Dish: Baked Sweet Potato with Aji Amarillo Mayonnaise at Esquina

Chilli fans, meet your new obsession. The aji amarillo chilli pepper – a staple in Peruvian cuisine – comes in a vibrant bright orange when ripe, has a moderate heat (30,000 to 50,000 Scoville heat units versus chilli padi’s 200,000) and boasts a flavour unlike any other chilli pepper.

“The first time I tried it was in Pakta, a Peruvian-Japanese restaurant in Barcelona,” says Chef Carlos Montobbio of modern Spanish restaurant Esquina. “It surprised me because I couldn’t associate it with any other ingredient I’d ever tried before. It’s a chilli pepper and it’s spicy but it’s not hot like regular chilli or wasabi. It’s very different. It has a fruity taste, like sour, spicy mango with a hint of passion fruit.” Montobbio uses the pepper in his Baked Sweet Potato with Smoked Quail Egg and Quinoa – a dish born from his heritage and gourmet travels.

He says, “It’s a mix of two memories: the first time I tried Papa a la Huancaina, a delicious traditional Peruvian cold dish, and the charcoal-baked sweet potatoes in Catalonia – so soft, sweet and smoky that you can eat them with a spoon. I can’t stop using aji amarillo even though it has nothing to do with Spanish cuisine!”


Dish: Ortiguillas de mar at Pollen Singapore

If sea cucumbers are the ugly ducklings of the ocean, sea anemones are the indubitable swans. Named for anemone flowers, these flamboyant cousins of the jellyfish are typically found affixed to corals, their wildly colourful tentacles swaying seductively in the current. But they’re as deadly as they are dazzling – just the lightest touch from an unsuspecting fish triggers each tentacle to shoot out a paralysing neurotoxin, after which the stunned prey is swiftly guided towards the anemone’s waiting maw.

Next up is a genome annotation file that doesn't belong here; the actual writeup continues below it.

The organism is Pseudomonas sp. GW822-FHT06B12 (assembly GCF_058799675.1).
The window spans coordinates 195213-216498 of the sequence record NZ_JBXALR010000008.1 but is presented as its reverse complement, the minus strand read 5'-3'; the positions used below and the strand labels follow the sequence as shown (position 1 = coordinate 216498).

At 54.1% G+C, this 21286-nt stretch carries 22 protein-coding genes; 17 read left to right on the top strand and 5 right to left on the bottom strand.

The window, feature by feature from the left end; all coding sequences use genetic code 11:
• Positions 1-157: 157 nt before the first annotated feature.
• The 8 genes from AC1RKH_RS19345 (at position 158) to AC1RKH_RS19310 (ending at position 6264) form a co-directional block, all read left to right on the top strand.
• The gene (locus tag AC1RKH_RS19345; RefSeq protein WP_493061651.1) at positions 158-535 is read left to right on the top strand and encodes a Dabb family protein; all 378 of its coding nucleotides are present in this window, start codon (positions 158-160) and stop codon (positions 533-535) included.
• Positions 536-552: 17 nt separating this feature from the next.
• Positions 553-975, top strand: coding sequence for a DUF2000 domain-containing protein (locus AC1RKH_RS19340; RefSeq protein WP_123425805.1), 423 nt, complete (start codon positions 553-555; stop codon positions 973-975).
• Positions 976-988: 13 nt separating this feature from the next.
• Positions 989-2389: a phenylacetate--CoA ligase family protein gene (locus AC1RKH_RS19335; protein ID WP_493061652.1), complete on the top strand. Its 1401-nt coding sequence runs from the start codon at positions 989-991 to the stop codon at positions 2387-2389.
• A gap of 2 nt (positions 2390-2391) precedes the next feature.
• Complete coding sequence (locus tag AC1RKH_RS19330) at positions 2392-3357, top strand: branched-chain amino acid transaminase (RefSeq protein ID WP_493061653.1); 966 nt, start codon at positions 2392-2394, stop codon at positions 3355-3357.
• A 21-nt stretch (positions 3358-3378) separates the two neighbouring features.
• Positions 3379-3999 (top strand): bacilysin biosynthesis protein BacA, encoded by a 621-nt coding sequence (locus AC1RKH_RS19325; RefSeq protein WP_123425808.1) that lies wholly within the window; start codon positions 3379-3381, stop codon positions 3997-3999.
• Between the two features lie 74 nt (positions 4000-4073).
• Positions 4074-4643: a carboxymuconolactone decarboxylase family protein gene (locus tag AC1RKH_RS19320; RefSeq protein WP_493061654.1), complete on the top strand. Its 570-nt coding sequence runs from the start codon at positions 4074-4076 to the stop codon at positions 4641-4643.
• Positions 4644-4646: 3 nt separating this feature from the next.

Despite this, sea anemones are surprisingly delicious and safe to eat when deep-fried – a secret long known to Andalusian gourmands. Ortiguillas de mar, a dish rarely seen outside Spain because sea anemones oxidise quickly and need to be kept in seawater until they’re cooked, features the critters dipped in batter and deep-fried to a rich crusty brown, Michael Wilson, executive chef at Pollen, known for fun, creative dishes like watermelon ravioli and mini shepherd’s pie, was instantly hooked after being introduced to sea anemones shipped over from southern Spain.